Clinton Baulch's staff and business partners have released a statement on the business' Facebook page after his shock death.
"We are deeply shocked and saddened by the sudden passing of our leader last night Clinton Baulch," the post said.
"To say Baulchy was a legend in the automobile industry is a vast understatement.
"Known and respected across the country his death leaves an entire industry and community numb with grief.
"He was our larrikin and our leader, but he was more than that. He was a family man, a mentor and a true leader in every sense of the word.
"He was always the first into the fight. The fight against adversity, a challenge , to lend a hand to the little guy who just needed a shot.
There's a long long line of people he nurtured, trained and mentored. He believed in people and always gave everyone a fair go.
"We send our love and support from the Clinton Baulch Motor Group, to Jacquie, Tom and Indi.
"We are gonna miss you forever Baulchy."
Earlier: Warrnambool's business community is in mourning after the shock death of leading car dealer Clinton Baulch.
The 48-year-old died at his Illowa home on Monday night.
He ran the Clinton Baulch Motor Group on Raglan Parade for about 15 years and was heavily involved in local sport.
That dealership moved from a previous site at west Warrnambool to east Warrnambool in 2017.
The family owned business was a multi-award winning dealership selling Nissan, Kia and Isuzu.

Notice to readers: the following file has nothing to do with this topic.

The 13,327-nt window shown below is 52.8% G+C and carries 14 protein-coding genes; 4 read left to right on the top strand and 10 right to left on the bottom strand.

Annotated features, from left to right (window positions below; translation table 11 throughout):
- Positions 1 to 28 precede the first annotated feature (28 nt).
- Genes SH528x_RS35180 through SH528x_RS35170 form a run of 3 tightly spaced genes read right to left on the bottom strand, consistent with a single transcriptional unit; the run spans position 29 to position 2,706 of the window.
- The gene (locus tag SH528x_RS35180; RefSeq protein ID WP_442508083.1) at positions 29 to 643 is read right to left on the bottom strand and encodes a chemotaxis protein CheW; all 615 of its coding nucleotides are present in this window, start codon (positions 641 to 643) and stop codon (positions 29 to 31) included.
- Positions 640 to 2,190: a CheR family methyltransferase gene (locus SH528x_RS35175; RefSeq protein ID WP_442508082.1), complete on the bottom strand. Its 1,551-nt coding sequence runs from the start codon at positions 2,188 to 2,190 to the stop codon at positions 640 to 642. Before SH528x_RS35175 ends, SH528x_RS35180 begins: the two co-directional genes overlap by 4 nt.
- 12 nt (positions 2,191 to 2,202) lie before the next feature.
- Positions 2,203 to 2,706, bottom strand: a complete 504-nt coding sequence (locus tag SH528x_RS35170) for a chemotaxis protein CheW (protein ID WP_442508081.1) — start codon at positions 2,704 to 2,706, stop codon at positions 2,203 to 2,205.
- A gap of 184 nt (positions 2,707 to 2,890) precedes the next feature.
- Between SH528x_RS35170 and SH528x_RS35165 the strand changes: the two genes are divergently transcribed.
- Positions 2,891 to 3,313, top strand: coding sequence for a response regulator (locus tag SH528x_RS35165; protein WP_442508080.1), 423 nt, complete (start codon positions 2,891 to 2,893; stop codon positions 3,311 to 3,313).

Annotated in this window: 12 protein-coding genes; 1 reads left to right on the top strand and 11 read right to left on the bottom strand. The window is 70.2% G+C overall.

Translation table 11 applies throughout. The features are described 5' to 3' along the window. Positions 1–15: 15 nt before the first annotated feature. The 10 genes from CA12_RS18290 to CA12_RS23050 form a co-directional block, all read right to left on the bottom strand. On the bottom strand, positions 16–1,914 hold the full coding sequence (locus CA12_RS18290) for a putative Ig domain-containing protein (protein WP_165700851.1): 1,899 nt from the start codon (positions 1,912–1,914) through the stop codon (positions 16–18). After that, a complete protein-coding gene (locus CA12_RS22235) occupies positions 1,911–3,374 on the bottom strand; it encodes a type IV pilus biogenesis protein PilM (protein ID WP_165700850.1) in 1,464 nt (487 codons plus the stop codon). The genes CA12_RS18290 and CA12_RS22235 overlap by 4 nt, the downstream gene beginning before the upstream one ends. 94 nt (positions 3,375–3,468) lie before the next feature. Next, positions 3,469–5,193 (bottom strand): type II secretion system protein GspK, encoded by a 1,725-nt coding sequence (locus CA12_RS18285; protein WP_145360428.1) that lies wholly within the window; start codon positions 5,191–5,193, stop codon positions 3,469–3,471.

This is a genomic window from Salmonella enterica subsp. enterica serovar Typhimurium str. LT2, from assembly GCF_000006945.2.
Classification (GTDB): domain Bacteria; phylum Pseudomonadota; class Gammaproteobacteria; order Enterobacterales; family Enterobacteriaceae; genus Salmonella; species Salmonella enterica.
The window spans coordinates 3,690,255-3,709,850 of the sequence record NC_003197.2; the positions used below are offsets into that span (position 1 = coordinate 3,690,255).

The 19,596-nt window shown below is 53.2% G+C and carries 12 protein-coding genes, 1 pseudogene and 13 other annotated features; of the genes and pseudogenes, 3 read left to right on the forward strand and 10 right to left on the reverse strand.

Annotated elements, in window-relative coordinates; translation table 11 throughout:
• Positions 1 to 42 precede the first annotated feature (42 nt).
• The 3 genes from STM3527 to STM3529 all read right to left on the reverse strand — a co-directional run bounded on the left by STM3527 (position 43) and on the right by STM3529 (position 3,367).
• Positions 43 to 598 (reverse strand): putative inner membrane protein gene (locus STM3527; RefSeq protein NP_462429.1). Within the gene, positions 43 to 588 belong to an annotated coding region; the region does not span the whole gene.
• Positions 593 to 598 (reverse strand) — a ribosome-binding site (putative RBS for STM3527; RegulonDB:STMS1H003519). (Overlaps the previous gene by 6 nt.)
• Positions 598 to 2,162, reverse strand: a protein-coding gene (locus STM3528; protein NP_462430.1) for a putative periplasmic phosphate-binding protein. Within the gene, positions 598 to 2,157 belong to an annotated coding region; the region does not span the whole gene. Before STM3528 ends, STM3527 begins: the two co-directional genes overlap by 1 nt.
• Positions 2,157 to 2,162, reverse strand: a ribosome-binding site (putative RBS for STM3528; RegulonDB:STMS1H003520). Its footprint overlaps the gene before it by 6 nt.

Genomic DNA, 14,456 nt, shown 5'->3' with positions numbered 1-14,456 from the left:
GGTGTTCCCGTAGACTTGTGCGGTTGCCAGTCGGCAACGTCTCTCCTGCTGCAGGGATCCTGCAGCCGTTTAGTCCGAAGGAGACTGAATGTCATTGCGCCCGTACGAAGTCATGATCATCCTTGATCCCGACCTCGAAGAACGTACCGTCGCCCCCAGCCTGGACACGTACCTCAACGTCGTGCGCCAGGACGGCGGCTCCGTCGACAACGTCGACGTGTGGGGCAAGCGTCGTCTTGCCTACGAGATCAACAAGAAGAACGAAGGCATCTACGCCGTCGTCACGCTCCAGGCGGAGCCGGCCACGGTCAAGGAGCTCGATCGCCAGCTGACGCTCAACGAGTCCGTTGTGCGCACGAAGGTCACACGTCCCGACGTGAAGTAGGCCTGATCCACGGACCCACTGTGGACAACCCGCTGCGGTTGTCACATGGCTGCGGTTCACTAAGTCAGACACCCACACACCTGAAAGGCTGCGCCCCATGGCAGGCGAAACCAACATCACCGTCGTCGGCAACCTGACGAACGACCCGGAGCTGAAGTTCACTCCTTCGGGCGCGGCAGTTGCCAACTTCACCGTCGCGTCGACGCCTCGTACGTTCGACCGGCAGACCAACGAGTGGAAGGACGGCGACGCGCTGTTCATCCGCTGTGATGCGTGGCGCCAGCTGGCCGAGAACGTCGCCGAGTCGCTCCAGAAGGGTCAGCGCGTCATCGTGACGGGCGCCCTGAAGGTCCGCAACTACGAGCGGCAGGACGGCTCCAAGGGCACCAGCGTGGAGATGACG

He also set up his Jaclinton Hereford stud at Illowa.
Mr Baulch and his family moved from Bendigo to take over what was then Gleeson Motors in Warrnambool during 2007.
He also had a strong connection with the Old Collegians Football Netball Club and served as chairman of the club board.
Mr Baulch is survived by his wife Jacquie and two children.
During a previous interview with The Standard, Mr Baulch revealed he had been dogged by hamstring injuries during his footy career.
He missed the 1997 Hampden league grand final with Cobden when the Bombers beat Port Fairy by 15 goals.
The dealer said Sean Lever came up from playing in Geelong to be captain coach of Cobden, taking them to successive flags in 1997 and 1998.
Mr Baulch said at that time he was milking cows at Simpson.
"Peter 'Moose' Manouel saw me in the pub and said we had this new centre half-back from down Geelong way and he was going to be a top player and coach for the club," he said.
"I thought I would go to training. I can still remember there were 10 blokes at training. I was looking for the new coach. In my mind I was thinking he would be about six foot four or six foot five (193-196cm) in the old measurements.
"The next minute this bloke was standing there and he looked like a scrawny looking toothpick. I walked away and thought 'This bloke is not the answer to Cobden's problems'. I soon learnt he was the answer.
"Lever was talking to the players before the season and he said if we don't make the finals he was not going to get paid.